Emmy Award-Winning Casper Filmmaker Produces New Documentary About ‘Steel Sculptress’ Betsy Bower
"I wanted to find my own way," she said. "I didn't want to be a mother. I didn't want to be married to a man. Like, that's not the existence I was hoping to have. I wanted to be in places where people were building cool stuff, or there were just things going on and things to do. I didn't want to be a subservient woman, and I knew that I could never be."
For many people, to know Betsy Bower is to immediately become enraptured by her smile. There are just certain people in the world who emit this...this sense of light; this sense of wonderment. Bowser is one of those people, and it's something that Anthony Stengel, an Emmy award-winning filmmaker from Casper, noticed years ago.
Stengel has partnered with Bower on a number of different projects but their latest project, a documentary for Wyoming PBS, tells Bower's story for a brand new audience.
The documentary, entitled 'The Steel Sculptress' tells the story of a Wyoming woman who builds molds and breaks them.
"I've been working with Wyoming PBS for a while," Stengel told K2 Radio News. "This will be the third one for them. I really like to do character doc pieces and Betsy and I have worked together, and I've known her, for a long time. So it just felt like she was kind of the next story I wanted to tell and the next person I wanted to cover."
Previously, Stengel produced pieces about fire spinner Miranda Bressler, and neon light artist Connie Morgan. Now, with his piece on Bower, Stengel has told the stories of three Wyoming women, three Wyoming artists, who are blazing their own path. And they're doing it in very unconventional ways.
"These last three pieces that I've done for Wyoming PBS have all been about artists; particularly, all three of them were female artists," Stengel said. "I just want people to open their minds to less traditional things or to not be so closed off to new and different things. That's what hope; that someone would maybe be inspired to see these things through some of my work, and just life in general."
The project was a true partnership between Stengel and Bower; both of whom have worked hard to improve at their craft over the years.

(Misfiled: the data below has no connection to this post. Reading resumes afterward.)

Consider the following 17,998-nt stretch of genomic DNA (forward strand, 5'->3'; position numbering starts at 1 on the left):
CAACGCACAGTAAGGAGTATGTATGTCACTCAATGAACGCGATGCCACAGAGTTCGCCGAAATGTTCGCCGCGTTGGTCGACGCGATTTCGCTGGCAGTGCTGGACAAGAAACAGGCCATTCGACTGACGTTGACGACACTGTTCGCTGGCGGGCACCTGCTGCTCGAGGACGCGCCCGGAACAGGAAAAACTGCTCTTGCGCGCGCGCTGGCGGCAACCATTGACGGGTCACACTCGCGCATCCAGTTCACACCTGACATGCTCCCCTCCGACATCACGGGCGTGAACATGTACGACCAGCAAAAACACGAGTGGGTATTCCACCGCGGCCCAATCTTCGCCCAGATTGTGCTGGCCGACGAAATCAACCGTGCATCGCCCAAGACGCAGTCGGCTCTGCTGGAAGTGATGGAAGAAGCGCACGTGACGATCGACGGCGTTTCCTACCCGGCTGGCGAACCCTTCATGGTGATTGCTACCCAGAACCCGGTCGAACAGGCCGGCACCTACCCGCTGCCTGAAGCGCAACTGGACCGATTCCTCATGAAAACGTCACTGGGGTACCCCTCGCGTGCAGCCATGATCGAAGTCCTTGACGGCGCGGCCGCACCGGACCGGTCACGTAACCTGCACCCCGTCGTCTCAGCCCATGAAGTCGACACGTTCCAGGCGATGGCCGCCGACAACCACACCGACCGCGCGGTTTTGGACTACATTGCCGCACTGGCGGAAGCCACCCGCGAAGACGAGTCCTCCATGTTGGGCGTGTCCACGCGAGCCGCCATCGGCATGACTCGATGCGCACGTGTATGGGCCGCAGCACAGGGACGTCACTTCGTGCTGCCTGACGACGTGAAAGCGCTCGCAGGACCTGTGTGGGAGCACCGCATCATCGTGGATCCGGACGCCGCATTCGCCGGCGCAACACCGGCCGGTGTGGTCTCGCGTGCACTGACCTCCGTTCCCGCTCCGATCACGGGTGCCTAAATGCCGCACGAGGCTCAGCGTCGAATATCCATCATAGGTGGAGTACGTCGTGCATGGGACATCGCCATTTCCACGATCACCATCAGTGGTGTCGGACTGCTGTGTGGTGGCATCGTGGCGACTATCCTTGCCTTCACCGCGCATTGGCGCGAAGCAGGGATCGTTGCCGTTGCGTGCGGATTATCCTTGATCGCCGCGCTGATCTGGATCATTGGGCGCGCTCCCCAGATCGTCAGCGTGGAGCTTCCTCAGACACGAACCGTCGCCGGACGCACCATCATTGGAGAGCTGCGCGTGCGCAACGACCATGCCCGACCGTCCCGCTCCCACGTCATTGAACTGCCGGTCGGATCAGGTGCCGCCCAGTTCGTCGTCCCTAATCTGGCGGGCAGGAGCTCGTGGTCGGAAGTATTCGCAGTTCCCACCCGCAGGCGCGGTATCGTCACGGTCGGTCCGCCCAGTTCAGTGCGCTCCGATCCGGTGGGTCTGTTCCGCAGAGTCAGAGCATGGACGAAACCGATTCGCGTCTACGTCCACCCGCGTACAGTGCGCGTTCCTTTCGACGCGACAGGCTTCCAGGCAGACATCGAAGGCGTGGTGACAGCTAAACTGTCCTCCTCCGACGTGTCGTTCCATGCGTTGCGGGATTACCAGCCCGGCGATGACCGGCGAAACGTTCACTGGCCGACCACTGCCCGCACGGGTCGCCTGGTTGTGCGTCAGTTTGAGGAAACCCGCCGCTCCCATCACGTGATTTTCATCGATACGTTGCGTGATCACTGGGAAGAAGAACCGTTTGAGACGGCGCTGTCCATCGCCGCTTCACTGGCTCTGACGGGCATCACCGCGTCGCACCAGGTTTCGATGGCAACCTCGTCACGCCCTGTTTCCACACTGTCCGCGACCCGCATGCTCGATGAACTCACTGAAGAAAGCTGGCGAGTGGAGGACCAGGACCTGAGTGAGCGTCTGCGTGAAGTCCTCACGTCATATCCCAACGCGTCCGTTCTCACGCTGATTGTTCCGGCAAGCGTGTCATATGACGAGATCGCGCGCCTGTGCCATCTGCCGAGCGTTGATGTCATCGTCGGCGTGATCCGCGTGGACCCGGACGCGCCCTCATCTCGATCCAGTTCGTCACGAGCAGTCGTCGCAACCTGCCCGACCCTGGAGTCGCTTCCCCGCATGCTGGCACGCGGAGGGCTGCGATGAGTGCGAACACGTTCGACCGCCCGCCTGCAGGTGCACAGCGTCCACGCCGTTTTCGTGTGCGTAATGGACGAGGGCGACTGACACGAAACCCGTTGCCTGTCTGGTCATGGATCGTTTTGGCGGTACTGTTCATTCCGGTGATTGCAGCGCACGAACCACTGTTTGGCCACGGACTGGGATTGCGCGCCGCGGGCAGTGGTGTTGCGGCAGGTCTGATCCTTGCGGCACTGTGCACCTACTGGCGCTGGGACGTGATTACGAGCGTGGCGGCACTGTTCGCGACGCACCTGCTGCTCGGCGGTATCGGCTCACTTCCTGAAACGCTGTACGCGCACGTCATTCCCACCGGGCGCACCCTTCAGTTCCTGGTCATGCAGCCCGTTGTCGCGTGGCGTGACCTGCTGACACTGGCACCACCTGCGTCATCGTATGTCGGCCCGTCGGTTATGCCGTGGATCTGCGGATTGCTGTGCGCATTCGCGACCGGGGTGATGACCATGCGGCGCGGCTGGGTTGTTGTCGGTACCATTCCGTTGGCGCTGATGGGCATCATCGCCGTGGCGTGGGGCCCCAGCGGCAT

"This opportunity wouldn't have happened anywhere else except Casper," Bower said. "Anthony has gotten so good at his craft and, I don't know, I guess I've spent a few decades getting good at my craft too. So to be able to work with someone on his level, who has put in the work and who has this standard for himself - to be a part of someone doing that is just unreal. It's solid gold."
And if anybody knows about metallurgic properties, it's Bower. She has been, for much of her adult life, working with metal to create incredible pieces of art.
In the video, Bower is seen driving around Casper, saying 'I built that.' There are several pieces throughout town that Bower commissioned. She's recently been featured in an exhibition at The Nicolaysen Art Museum as well. Bower is an artist but she also wants to be a teacher; showing others how to do what she does.
"My intention for this was to teach classes and I had almost lost sight of that because I had been working on so many things and going in all these directions, and still trying to figure out if Casper felt right as a home base. Like, at times I'm longing for my Burning Man friends in San Diego and other places; that connection and that inspiration and that sort of community. But I also want to incubate that same thing here and create a chance for people to do art together here in Casper."
It was while filming the documentary with Stengel that Bower realized these things about herself and those realizations, she said, were the biggest gifts to come out of the entire production.
"I was kind of at odds with myself," she said. "But then, I talked to Anthony about a lot of this stuff on camera, and a lot off camera. And the way he edited it...when I watched it, I wasn't sure what was going to come out of it because I felt like I was all over the place. But the way he edited it and it came together in such a succinct way that I was like, 'Oh yeah, this is my purpose. This is what I've always told myself I wanted.' And it's funny that, like, all of the chaos of my thoughts versus who I really am - he was able to see it and capture it and bring that through."
That's part of what Stengel does with his work. He likes to tell stories of Wyoming - hence his partnership with Wyoming PBS- but he's not content to just scratch the surface of a subject; he likes to find the heart stuff as well.
"That's what I've really been trying to lean into," Stengel said. "Of course I want to, like, get cool shots of her doing what she does and showcase her artwork. But I also kind of wanted to dig deeper and find out about her story, her struggles, what's she's trying to achieve. It just makes her a more interesting story."
And, as this documentary proved, Bower is most certainly an interesting story. These days, Bower wants to use her story to teach others and to inspire others, whether they want to be a metal artist, a rock star, an astronaut, or something else entirely.
"Recognizing that this is what I can do, and the rest is out of my control is huge," Bower said. "And I feel like if all of us could recognize that - that what we do matters, even if it's small - we could change the world. Gandhi said 'Whatever you do in life will be insignificant, but it's very important that you do it.' If we all just do our part, the world would be a better place. I feel like I'm doing mine, I feel like you're doing yours, and I feel like Anthony is doing his. And if we all could just take a step towards purpose and meaning, no matter what it is, then a massive change would happen in a single step, if we all took it together."
The Steel Sculptress can be viewed in its entirety below: